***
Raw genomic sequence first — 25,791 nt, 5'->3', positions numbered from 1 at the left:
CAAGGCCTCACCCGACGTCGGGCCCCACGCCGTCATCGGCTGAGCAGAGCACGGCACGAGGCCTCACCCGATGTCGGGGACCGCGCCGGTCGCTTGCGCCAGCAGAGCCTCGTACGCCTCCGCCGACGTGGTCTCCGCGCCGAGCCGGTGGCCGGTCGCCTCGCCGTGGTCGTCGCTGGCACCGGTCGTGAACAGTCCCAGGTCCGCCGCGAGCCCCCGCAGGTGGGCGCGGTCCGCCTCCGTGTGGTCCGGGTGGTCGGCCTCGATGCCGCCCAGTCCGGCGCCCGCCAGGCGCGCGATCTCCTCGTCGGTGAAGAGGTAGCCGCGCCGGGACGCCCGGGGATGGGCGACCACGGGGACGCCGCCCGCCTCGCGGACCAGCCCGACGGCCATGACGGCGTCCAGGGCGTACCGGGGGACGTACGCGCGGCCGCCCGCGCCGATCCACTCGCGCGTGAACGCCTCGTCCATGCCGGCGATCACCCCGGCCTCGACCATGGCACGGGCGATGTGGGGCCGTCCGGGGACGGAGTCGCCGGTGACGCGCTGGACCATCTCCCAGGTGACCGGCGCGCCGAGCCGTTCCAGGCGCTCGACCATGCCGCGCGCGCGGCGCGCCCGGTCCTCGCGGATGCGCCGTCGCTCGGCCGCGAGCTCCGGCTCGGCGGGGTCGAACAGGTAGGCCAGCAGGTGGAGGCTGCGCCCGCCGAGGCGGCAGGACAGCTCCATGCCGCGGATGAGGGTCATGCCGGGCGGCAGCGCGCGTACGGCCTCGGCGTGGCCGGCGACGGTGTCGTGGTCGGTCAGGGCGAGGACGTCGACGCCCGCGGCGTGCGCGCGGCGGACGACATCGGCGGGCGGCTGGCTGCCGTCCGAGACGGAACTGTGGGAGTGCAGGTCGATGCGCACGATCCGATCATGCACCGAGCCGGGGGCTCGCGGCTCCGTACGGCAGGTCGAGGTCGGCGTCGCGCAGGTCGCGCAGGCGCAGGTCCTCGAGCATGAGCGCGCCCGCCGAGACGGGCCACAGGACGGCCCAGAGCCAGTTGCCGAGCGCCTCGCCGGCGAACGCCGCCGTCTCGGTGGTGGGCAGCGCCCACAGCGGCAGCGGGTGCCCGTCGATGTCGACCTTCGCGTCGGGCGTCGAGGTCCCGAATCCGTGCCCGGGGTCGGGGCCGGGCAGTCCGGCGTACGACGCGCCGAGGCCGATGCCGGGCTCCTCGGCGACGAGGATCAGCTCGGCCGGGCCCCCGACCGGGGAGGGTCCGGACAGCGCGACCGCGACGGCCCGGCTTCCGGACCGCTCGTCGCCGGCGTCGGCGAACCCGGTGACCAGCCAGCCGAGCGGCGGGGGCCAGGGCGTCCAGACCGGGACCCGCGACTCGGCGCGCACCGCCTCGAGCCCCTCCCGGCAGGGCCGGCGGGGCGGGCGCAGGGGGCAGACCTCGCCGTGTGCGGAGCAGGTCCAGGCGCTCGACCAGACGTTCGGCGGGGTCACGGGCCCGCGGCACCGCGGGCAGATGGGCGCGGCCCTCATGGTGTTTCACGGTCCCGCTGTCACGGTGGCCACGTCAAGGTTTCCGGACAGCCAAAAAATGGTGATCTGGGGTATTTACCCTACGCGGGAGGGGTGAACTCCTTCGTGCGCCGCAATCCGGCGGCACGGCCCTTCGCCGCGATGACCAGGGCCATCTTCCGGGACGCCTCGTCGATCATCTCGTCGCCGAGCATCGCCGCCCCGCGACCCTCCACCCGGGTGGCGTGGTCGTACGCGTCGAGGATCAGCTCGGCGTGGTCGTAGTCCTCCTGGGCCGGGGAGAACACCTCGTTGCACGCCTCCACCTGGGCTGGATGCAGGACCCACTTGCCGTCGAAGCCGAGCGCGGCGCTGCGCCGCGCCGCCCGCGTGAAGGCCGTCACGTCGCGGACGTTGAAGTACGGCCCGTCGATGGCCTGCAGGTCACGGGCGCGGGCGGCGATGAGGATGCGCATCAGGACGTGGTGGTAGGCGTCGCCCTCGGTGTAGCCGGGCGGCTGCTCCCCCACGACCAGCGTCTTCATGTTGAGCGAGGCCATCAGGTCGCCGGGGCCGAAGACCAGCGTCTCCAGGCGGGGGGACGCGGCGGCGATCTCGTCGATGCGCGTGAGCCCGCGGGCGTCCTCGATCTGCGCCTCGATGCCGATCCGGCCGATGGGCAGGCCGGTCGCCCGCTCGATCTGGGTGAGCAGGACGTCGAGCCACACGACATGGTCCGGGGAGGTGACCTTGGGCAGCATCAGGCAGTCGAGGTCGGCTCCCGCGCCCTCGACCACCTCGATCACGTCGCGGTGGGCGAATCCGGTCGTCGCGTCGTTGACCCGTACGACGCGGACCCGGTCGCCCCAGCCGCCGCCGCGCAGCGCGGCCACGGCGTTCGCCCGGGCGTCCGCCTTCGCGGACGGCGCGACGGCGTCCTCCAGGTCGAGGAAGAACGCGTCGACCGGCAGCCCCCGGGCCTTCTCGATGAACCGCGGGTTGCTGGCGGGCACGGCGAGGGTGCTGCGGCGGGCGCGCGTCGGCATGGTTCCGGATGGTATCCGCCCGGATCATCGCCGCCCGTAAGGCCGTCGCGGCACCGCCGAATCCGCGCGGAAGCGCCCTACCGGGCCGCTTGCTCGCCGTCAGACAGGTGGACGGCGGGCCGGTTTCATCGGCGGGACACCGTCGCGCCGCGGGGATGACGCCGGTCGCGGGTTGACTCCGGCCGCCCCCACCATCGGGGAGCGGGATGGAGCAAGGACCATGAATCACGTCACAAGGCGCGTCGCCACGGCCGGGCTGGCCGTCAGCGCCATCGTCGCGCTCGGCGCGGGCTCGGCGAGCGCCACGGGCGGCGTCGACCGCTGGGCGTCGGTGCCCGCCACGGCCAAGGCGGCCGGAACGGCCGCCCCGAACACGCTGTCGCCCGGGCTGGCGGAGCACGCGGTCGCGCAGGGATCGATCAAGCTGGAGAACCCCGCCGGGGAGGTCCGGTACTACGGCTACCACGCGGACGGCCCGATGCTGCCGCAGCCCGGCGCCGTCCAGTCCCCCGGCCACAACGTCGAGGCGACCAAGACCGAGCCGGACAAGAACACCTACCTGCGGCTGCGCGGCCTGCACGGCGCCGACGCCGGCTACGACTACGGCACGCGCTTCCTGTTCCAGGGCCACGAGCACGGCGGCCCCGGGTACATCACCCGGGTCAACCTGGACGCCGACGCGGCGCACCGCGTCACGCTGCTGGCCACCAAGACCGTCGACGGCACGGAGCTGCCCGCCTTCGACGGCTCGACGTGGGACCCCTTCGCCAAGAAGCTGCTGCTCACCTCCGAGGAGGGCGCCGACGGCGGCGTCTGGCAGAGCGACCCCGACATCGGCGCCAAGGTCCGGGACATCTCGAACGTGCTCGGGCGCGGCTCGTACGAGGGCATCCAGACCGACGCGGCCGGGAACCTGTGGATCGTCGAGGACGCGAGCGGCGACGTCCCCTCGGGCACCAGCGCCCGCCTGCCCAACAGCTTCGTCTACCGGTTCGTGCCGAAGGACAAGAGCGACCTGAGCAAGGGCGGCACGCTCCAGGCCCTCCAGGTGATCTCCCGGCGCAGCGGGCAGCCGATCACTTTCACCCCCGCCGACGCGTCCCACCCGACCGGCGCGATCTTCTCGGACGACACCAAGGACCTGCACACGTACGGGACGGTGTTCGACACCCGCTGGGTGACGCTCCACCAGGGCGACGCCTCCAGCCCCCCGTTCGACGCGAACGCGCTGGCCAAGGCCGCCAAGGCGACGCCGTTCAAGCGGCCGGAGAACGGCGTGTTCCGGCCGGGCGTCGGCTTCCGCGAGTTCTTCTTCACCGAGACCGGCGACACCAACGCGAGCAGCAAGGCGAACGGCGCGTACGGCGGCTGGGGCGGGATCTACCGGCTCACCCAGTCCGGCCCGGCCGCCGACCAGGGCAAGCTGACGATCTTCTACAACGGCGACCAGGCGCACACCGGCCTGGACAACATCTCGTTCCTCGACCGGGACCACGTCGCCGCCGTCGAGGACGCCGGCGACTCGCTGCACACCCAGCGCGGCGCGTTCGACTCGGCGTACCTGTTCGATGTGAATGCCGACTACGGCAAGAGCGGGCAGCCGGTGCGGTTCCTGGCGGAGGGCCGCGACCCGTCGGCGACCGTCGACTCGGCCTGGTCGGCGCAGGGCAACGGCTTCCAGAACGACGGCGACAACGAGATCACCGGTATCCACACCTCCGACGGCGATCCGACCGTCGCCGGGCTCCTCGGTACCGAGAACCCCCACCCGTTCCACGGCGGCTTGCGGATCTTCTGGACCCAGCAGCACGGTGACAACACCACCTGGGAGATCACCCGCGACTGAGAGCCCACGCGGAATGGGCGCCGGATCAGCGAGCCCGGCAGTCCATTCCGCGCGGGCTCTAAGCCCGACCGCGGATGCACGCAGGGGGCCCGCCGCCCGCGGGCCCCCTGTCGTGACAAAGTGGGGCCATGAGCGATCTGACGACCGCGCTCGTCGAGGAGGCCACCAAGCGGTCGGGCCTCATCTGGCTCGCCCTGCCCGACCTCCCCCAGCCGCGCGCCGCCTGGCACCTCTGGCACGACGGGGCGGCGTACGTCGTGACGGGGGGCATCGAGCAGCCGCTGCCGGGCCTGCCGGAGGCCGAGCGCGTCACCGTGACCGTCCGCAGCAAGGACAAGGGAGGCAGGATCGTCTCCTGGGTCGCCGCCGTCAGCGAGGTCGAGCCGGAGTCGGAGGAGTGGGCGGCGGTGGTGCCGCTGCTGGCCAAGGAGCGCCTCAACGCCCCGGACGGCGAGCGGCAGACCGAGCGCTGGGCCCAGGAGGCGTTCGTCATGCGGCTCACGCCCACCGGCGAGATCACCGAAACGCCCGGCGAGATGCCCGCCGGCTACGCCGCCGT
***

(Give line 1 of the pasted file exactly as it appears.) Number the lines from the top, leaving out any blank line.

Raw genomic sequence first — 25,791 nt, 5'->3', positions numbered from 1 at the left: